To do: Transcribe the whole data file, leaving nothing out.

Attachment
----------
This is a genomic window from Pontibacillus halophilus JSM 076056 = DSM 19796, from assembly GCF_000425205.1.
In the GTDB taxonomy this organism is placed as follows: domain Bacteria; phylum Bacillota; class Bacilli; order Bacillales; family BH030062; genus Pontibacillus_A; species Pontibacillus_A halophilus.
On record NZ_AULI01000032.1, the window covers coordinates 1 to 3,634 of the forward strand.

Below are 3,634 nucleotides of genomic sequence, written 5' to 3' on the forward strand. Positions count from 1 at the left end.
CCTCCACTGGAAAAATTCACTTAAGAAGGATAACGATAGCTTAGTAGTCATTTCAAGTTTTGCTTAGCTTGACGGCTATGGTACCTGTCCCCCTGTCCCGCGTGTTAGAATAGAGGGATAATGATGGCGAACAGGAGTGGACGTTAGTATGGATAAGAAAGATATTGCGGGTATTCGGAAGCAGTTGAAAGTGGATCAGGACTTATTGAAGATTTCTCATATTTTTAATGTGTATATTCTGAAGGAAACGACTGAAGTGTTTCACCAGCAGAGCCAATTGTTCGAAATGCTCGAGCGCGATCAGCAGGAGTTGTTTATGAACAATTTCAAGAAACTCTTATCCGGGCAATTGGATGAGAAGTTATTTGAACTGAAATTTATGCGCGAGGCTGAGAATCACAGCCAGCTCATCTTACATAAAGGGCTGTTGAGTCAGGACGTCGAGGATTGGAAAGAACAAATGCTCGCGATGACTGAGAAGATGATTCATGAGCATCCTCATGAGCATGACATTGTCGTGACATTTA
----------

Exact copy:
This is a genomic window from Pontibacillus halophilus JSM 076056 = DSM 19796, from assembly GCF_000425205.1.
In the GTDB taxonomy this organism is placed as follows: domain Bacteria; phylum Bacillota; class Bacilli; order Bacillales; family BH030062; genus Pontibacillus_A; species Pontibacillus_A halophilus.
On record NZ_AULI01000032.1, the window covers coordinates 1 to 3,634 of the forward strand.

Below are 3,634 nucleotides of genomic sequence, written 5' to 3' on the forward strand. Positions count from 1 at the left end.
CCTCCACTGGAAAAATTCACTTAAGAAGGATAACGATAGCTTAGTAGTCATTTCAAGTTTTGCTTAGCTTGACGGCTATGGTACCTGTCCCCCTGTCCCGCGTGTTAGAATAGAGGGATAATGATGGCGAACAGGAGTGGACGTTAGTATGGATAAGAAAGATATTGCGGGTATTCGGAAGCAGTTGAAAGTGGATCAGGACTTATTGAAGATTTCTCATATTTTTAATGTGTATATTCTGAAGGAAACGACTGAAGTGTTTCACCAGCAGAGCCAATTGTTCGAAATGCTCGAGCGCGATCAGCAGGAGTTGTTTATGAACAATTTCAAGAAACTCTTATCCGGGCAATTGGATGAGAAGTTATTTGAACTGAAATTTATGCGCGAGGCTGAGAATCACAGCCAGCTCATCTTACATAAAGGGCTGTTGAGTCAGGACGTCGAGGATTGGAAAGAACAAATGCTCGCGATGACTGAGAAGATGATTCATGAGCATCCTCATGAGCATGACATTGTCGTGACATTTA